Picked up the NME finally and have read the controversial Morrissey supposed hatchet-job. The immigration issue seems to have been brought up by him at the end of a wide-ranging interview. Now apparently he’s suing. He makes some ambiguous remarks on the British “character” largely consistent with what he’s trotted out before. He seems to hint at setting limits on inward migration but does remark in a postscript to the main interview “I find racism very silly. Almost too silly to discuss. It’s beyond reason. And it makes no sense and is ludicrous.” It is difficult to place him politically in left-right terms. When asked if he resides overseas because of UK diversity he answers “I am actually extremely worldly and there are other reasons that I would find England very difficult, such as the expense and pressure. And certain things do worry me.”His next example seems oddly contemporary coming from the mouth of a man who as a Smith was closeted in a land of Taste of Honey kitchen sink drama and Carry On humour while Thatcher’s Britain equated more with Alan Bleasdale and Ben Elton:“In my view the face of modern Britain is not Gordon Brown or David Cameron but Jean Charles De Menezes, his story I find shocking, absolutely. It was termed an ‘accident’ but you don’t shoot someone seven times in the head by accident. The people who control these investigations are always on the game and everybody associated with the murder was exonerated or promoted, which is shocking.”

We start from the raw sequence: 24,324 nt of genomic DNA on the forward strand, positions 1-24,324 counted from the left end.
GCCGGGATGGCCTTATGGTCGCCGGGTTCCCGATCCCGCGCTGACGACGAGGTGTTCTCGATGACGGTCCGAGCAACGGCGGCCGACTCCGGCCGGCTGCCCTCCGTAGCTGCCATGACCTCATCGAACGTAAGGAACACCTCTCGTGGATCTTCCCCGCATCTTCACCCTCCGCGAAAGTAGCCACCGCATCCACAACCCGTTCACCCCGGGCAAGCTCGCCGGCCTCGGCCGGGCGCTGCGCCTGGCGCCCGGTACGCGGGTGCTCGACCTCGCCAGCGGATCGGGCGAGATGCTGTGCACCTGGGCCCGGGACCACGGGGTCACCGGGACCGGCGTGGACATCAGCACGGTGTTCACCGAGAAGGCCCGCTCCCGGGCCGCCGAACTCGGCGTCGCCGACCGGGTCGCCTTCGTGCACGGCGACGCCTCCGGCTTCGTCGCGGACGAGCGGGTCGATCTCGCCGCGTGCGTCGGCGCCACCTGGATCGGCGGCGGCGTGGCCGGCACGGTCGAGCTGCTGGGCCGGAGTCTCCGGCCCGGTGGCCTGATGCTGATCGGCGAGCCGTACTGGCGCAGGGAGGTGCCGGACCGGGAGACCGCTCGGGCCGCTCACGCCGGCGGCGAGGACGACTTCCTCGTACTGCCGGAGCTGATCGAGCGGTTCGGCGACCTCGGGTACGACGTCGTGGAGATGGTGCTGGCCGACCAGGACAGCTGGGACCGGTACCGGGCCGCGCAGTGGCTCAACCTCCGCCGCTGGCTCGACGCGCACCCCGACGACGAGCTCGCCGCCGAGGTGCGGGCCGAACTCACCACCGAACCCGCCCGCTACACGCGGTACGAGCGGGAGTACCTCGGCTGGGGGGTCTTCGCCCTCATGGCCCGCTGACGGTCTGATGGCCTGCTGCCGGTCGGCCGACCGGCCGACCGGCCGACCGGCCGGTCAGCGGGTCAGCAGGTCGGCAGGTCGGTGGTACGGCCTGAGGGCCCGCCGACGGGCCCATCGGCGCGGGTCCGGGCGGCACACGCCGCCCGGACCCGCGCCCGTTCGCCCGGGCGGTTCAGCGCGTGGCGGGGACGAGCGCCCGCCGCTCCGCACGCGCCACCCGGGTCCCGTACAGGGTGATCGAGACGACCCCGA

Morrissey is not exactly Nick Griffin. He’s more pop’s equivalent of Tony Benn: a chap of longevity whose current status is loveable eccentric, still capable of voicing controversial views. Harold Wilson famously remarked of the politician once known as Wedgie that he “immatures with age.” Morrissey is almost like an embarssing auntie. Unless like Benn, he has the paraniod tendency to carry a dictaphone around to counter-tape all interviews and he didn’t say what he’s quoted as saying I can’t see his legal action being successful. Mind you the fact that he poo-pooed a £2.8million offer to reform the Smiths to reform suggests he’s not short of a bob of two.

On a related note I have to say the rest of the NME was deeply disappointing. I graduated to the mag from Smash Hits in my teens when their 1987 general election cover-star was Neil Kinnock. There was a discernable editorial line at the time eg with their “Carry on Disarming” compilation and comedy leftist columnist Alan Parker Urban Warrior who railed at oppreSSion. In those days there were three weekly music mags. The current NME is thinner and pricier than before and – I’m going to sound like a real fogey here – I’ve hardly heard of anyone in it bar Moz. How long it can soldier on in the age of blog when Melody Maker, Sounds and Smash Hits have long gone to the wall remains to be seen. Perhaps the appropriate Smiths line for the NME these days is “That Joke Isn’t Funny Anymore.”

Advertisements